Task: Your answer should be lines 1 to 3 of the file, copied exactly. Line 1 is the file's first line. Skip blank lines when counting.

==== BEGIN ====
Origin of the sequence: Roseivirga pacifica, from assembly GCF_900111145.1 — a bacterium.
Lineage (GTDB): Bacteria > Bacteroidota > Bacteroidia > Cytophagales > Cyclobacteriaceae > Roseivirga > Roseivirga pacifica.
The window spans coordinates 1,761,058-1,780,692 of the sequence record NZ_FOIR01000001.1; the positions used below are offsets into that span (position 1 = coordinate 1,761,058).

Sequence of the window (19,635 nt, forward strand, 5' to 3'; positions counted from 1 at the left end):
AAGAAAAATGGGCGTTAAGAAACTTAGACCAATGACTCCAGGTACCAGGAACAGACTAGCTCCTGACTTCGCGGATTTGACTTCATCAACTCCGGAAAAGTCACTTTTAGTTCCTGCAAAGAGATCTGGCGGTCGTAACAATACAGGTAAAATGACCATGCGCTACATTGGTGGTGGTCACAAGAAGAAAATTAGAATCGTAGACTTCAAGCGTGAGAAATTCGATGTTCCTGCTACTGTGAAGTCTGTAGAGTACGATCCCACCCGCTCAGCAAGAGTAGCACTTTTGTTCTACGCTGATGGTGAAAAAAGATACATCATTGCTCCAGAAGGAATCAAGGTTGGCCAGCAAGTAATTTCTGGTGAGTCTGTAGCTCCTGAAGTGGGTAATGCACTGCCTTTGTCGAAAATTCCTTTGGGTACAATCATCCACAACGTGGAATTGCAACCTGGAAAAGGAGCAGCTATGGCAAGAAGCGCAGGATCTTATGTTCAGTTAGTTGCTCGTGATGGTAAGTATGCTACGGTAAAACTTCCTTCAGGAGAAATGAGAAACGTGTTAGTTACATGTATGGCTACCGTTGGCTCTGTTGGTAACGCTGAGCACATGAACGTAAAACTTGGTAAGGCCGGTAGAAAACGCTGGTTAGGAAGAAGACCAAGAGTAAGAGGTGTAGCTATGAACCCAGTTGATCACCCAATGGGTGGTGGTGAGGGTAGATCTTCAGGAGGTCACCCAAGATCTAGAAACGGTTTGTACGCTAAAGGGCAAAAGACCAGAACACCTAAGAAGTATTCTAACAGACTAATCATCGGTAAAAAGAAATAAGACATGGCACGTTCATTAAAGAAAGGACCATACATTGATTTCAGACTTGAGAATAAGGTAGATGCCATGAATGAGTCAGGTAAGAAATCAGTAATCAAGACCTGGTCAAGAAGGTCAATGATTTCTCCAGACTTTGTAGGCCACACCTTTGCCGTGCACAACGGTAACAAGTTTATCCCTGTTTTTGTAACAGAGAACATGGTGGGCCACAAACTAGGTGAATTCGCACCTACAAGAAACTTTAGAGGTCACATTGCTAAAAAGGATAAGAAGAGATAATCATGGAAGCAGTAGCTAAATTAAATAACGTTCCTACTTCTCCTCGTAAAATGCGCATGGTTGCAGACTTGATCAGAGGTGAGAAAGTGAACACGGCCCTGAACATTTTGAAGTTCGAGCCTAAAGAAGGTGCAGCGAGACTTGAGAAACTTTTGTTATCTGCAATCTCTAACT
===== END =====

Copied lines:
Origin of the sequence: Roseivirga pacifica, from assembly GCF_900111145.1 — a bacterium.
Lineage (GTDB): Bacteria > Bacteroidota > Bacteroidia > Cytophagales > Cyclobacteriaceae > Roseivirga > Roseivirga pacifica.
The window spans coordinates 1,761,058-1,780,692 of the sequence record NZ_FOIR01000001.1; the positions used below are offsets into that span (position 1 = coordinate 1,761,058).